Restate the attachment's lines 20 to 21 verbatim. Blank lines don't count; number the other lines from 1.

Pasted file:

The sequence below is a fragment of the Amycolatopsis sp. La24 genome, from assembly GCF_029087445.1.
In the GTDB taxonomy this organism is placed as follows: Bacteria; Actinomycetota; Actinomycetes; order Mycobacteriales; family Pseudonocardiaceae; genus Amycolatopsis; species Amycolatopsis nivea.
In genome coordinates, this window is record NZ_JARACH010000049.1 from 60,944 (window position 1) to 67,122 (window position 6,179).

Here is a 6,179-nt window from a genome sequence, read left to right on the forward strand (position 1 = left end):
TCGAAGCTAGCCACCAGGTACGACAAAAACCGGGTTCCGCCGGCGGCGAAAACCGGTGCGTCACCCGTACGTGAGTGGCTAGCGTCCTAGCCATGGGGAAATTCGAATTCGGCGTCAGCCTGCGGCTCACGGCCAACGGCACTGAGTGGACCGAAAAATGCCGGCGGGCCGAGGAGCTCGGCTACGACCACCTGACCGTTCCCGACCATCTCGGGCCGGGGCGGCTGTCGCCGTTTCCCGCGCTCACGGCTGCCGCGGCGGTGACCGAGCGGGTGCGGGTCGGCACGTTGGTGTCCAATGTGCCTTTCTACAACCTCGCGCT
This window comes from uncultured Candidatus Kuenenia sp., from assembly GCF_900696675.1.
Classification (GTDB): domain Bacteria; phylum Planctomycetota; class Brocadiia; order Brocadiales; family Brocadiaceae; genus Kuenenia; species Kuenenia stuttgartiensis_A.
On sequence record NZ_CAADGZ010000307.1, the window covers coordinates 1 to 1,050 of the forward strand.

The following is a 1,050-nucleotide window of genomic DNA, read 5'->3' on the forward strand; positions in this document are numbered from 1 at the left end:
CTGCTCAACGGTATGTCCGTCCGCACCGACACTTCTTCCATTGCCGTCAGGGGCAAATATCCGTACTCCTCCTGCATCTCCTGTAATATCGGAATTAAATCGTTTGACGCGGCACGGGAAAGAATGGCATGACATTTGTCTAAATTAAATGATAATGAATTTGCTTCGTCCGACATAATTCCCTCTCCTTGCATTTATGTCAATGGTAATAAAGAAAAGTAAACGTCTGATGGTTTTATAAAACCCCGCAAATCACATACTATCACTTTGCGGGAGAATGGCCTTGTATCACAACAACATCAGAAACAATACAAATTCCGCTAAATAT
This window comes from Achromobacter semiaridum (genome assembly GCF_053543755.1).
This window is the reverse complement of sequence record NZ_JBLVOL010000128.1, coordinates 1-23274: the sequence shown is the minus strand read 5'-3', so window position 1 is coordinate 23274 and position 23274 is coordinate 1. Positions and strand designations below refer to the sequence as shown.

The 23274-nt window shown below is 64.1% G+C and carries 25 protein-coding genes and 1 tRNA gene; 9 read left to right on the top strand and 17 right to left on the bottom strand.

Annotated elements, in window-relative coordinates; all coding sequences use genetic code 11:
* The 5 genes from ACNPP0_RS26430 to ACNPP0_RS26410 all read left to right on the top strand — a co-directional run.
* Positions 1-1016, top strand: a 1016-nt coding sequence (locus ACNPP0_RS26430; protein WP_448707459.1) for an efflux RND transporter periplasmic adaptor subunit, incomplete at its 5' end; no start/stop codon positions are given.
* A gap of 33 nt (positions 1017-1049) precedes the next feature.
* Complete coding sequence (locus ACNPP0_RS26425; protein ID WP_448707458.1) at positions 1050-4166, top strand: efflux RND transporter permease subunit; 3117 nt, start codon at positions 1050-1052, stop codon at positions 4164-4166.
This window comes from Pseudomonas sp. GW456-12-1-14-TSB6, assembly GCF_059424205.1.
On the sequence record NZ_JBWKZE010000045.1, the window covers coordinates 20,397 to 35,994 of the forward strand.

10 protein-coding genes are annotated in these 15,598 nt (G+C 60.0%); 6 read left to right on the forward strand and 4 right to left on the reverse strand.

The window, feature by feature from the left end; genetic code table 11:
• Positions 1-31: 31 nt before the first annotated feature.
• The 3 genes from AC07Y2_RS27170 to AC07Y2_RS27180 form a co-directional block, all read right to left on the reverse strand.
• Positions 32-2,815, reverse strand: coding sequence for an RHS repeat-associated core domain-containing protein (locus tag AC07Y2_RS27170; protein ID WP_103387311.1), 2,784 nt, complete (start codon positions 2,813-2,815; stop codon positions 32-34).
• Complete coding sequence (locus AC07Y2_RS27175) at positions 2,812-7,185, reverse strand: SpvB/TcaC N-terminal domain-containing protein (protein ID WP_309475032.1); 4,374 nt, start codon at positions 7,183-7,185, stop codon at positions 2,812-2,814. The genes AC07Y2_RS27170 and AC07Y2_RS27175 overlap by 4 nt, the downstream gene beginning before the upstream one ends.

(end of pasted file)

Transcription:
On the sequence record NZ_JBWKZE010000045.1, the window covers coordinates 20,397 to 35,994 of the forward strand.

10 protein-coding genes are annotated in these 15,598 nt (G+C 60.0%); 6 read left to right on the forward strand and 4 right to left on the reverse strand.